Tobacco comes from the dried leaves of the tobacco plant (Nicotiana tabacum and Nicotiana rustica). The leaf of the tobacco plant is dried, cured and aged before having other ingredients added to manufacture a range of tobacco-based products.
Tobacco smoke is a mixture of almost 4,000 different chemical compounds, including nicotine, tar, carbon monoxide, acetone, ammonia and hydrogen cyanide. Forty-three of these chemicals have been proven to be carcinogenic (causing cancer).
The three major chemical components of tobacco are:
Tobacco is ingested through smoking cigarettes, pipes and cigars. In the form of a fine powder, it may also be sniffed as snuff, or it is sometimes sold in blocks to be chewed. It can also be ingested through passive smoking (termed ‘secondhand smoke’). Cigarettes account for approximately 98% of tobacco consumed in Australia.
Inhaling smoke from cigarettes is an extremely efficient method for delivering nicotine. Nicotine dissolves instantly in saliva, through the lining in the mouth and into the bloodstream in a few seconds. The smoker may experience dizziness and feel light-headed almost immediately. Other short-term effects include:
Nicotine reduces tension in muscles, which can make the smoker feel relaxed. It seems to help some people work by improving concentration, relieving boredom and fatigue.
Many smokers believe smoking calms their nerves. However, smoking releases epinephrine, a hormone that creates physiological stress in the smoker, rather than relaxation. The addictive quality of the nicotine contained in the cigarette makes the user smoke more to calm down; when in fact the smoking itself is causing the agitation.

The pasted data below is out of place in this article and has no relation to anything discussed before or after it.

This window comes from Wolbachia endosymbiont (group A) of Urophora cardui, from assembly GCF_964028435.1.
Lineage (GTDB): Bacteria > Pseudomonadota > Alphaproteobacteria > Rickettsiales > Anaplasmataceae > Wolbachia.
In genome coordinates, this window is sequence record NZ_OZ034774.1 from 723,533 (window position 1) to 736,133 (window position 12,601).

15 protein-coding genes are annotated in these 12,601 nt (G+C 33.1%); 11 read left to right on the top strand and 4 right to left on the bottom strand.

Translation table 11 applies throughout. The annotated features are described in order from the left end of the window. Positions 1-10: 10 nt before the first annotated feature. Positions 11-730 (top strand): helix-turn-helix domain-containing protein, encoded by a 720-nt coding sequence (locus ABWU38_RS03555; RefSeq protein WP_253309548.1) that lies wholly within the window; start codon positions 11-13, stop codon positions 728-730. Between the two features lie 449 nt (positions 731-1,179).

Tobacco smoking remains the leading preventable cause of death and illness in Australia. The Australian Institute of Health and Welfare estimates that smoking accounts for 15,000 deaths annually (AIHW 2007). In NSW, more than 6,000 deaths and 55,000 hospitalisations are attributable to smoking each year. Half of all smokers will die from tobacco-related disease.
Tobacco smoking is a proven risk factor for a range of fatal and debilitating diseases and conditions. These include cardiovascular disease, stroke and cancer.
Smoking is widely recognized as causing lung cancer but it also increases the risk of cancer of the:
Other cancers, including those of the stomach, kidney, liver and blood, have also been linked to smoking.
Secondhand smoke is the term commonly used to describe the environmental smoke that is a by-product of active smoking. It consists of smoke that has been exhaled by the smoker (exhaled mainstream smoke) and smoke drifting from the smouldering tip of the cigarette (sidestream smoke). Most secondhand smoke is comprised of sidestream smoke, as smokers will generally only take a few puffs while the cigarette smoulders. Compared with inhaled smoke, secondhand smoke contains more nicotine, carbon monoxide, particulate matter and other carcinogens.
Secondhand smoke can cause cardiovascular disease, lung cancer, respiratory tract irritation, and an increased risk of bronchitis, pneumonia, and early onset of asthma in children. It also increases the risk of sudden infant death syndrome (SIDS) and the frequency and severity of asthma symptoms. A child living with parents who smoke can inhale the equivalent of 80 cigarettes a year.
Smoking has a negative impact on both the mother and the unborn child. This is due to the supply of oxygen to the baby being reduced from carbon monoxide in cigarette smoke. Blood flow to the uterus, placenta and foetus is also affected, due to nicotine's constricting effect on the uterine and umbilical arteries. Other toxins from tobacco smoke also reach the foetus. Cadmium, a carcinogen, accumulates in the placenta and has been detected in umbilical cord blood.
Some of the possible health risks include:
Common withdrawal symptoms experienced by people quitting smoking include:
Some of these symptoms take longer than others to pass or lessen in intensity.
Let’s take a moment
Other benefits of quitting include:
NSW Health (2005). Let’s Take a Moment: Quit Smoking Brief Intervention – A Guide for all Health Professionals. Sydney: NSW Health.
Scollo, MM and Winstanley, MH [ed] (2008). Tobacco in Australia: Facts and Issues. Third Edition. Melbourne: Cancer Council Victoria.